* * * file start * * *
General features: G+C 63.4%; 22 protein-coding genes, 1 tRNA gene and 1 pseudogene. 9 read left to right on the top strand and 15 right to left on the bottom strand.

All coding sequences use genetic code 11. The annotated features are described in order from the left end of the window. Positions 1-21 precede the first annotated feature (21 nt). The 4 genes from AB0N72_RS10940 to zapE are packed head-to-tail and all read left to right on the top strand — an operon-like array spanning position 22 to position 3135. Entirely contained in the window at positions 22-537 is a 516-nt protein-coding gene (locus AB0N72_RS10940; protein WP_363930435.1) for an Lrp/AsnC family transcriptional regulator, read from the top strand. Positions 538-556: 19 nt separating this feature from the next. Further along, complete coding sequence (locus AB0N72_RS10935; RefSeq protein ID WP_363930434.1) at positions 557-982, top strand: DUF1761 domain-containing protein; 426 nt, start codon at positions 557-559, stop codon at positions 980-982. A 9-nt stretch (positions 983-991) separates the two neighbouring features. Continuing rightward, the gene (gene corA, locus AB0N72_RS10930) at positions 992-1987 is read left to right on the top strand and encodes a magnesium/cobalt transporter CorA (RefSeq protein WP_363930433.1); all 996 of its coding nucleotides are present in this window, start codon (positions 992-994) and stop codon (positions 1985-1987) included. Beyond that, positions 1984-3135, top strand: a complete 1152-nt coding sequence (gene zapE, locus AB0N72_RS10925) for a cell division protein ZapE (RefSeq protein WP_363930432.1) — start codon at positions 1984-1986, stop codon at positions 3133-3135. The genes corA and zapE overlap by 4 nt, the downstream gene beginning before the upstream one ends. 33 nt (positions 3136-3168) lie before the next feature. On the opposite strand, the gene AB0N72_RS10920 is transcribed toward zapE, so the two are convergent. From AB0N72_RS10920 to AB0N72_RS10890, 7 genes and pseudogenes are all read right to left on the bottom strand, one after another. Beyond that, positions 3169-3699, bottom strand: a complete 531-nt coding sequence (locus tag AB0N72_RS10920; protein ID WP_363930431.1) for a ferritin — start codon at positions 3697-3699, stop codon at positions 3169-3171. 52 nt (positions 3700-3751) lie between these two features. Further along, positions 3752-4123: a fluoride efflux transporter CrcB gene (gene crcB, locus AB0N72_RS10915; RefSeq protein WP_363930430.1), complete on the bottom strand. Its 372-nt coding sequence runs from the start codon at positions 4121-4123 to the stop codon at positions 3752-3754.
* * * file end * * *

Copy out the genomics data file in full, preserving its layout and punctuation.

General features: G+C 63.4%; 22 protein-coding genes, 1 tRNA gene and 1 pseudogene. 9 read left to right on the top strand and 15 right to left on the bottom strand.

All coding sequences use genetic code 11. The annotated features are described in order from the left end of the window. Positions 1-21 precede the first annotated feature (21 nt). The 4 genes from AB0N72_RS10940 to zapE are packed head-to-tail and all read left to right on the top strand — an operon-like array spanning position 22 to position 3135. Entirely contained in the window at positions 22-537 is a 516-nt protein-coding gene (locus AB0N72_RS10940; protein WP_363930435.1) for an Lrp/AsnC family transcriptional regulator, read from the top strand. Positions 538-556: 19 nt separating this feature from the next. Further along, complete coding sequence (locus AB0N72_RS10935; RefSeq protein ID WP_363930434.1) at positions 557-982, top strand: DUF1761 domain-containing protein; 426 nt, start codon at positions 557-559, stop codon at positions 980-982. A 9-nt stretch (positions 983-991) separates the two neighbouring features. Continuing rightward, the gene (gene corA, locus AB0N72_RS10930) at positions 992-1987 is read left to right on the top strand and encodes a magnesium/cobalt transporter CorA (RefSeq protein WP_363930433.1); all 996 of its coding nucleotides are present in this window, start codon (positions 992-994) and stop codon (positions 1985-1987) included. Beyond that, positions 1984-3135, top strand: a complete 1152-nt coding sequence (gene zapE, locus AB0N72_RS10925) for a cell division protein ZapE (RefSeq protein WP_363930432.1) — start codon at positions 1984-1986, stop codon at positions 3133-3135. The genes corA and zapE overlap by 4 nt, the downstream gene beginning before the upstream one ends. 33 nt (positions 3136-3168) lie before the next feature. On the opposite strand, the gene AB0N72_RS10920 is transcribed toward zapE, so the two are convergent. From AB0N72_RS10920 to AB0N72_RS10890, 7 genes and pseudogenes are all read right to left on the bottom strand, one after another. Beyond that, positions 3169-3699, bottom strand: a complete 531-nt coding sequence (locus tag AB0N72_RS10920; protein ID WP_363930431.1) for a ferritin — start codon at positions 3697-3699, stop codon at positions 3169-3171. 52 nt (positions 3700-3751) lie between these two features. Further along, positions 3752-4123: a fluoride efflux transporter CrcB gene (gene crcB, locus AB0N72_RS10915; RefSeq protein WP_363930430.1), complete on the bottom strand. Its 372-nt coding sequence runs from the start codon at positions 4121-4123 to the stop codon at positions 3752-3754.